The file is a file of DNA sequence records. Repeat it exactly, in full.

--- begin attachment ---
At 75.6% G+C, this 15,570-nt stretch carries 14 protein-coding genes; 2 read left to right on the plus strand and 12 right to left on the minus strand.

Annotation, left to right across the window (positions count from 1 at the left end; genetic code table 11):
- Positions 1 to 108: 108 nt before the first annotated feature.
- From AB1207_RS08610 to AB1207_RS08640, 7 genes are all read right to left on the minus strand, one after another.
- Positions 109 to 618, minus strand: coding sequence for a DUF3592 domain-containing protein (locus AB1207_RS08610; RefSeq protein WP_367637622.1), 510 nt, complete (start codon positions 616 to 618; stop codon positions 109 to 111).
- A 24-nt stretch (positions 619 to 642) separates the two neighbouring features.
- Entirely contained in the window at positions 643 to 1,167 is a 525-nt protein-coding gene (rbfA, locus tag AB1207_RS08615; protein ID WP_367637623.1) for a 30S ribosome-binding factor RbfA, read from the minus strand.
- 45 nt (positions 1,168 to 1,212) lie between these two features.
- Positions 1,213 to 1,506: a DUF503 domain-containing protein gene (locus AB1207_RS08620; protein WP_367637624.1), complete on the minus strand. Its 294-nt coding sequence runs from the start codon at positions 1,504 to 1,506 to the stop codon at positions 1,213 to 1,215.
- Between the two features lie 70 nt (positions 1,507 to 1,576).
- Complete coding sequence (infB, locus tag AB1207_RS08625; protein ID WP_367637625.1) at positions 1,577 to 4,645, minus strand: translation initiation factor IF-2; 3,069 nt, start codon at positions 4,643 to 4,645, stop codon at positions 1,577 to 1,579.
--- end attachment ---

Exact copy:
At 75.6% G+C, this 15,570-nt stretch carries 14 protein-coding genes; 2 read left to right on the plus strand and 12 right to left on the minus strand.

Annotation, left to right across the window (positions count from 1 at the left end; genetic code table 11):
- Positions 1 to 108: 108 nt before the first annotated feature.
- From AB1207_RS08610 to AB1207_RS08640, 7 genes are all read right to left on the minus strand, one after another.
- Positions 109 to 618, minus strand: coding sequence for a DUF3592 domain-containing protein (locus AB1207_RS08610; RefSeq protein WP_367637622.1), 510 nt, complete (start codon positions 616 to 618; stop codon positions 109 to 111).
- A 24-nt stretch (positions 619 to 642) separates the two neighbouring features.
- Entirely contained in the window at positions 643 to 1,167 is a 525-nt protein-coding gene (rbfA, locus tag AB1207_RS08615; protein ID WP_367637623.1) for a 30S ribosome-binding factor RbfA, read from the minus strand.
- 45 nt (positions 1,168 to 1,212) lie between these two features.
- Positions 1,213 to 1,506: a DUF503 domain-containing protein gene (locus AB1207_RS08620; protein WP_367637624.1), complete on the minus strand. Its 294-nt coding sequence runs from the start codon at positions 1,504 to 1,506 to the stop codon at positions 1,213 to 1,215.
- Between the two features lie 70 nt (positions 1,507 to 1,576).
- Complete coding sequence (infB, locus tag AB1207_RS08625; protein ID WP_367637625.1) at positions 1,577 to 4,645, minus strand: translation initiation factor IF-2; 3,069 nt, start codon at positions 4,643 to 4,645, stop codon at positions 1,577 to 1,579.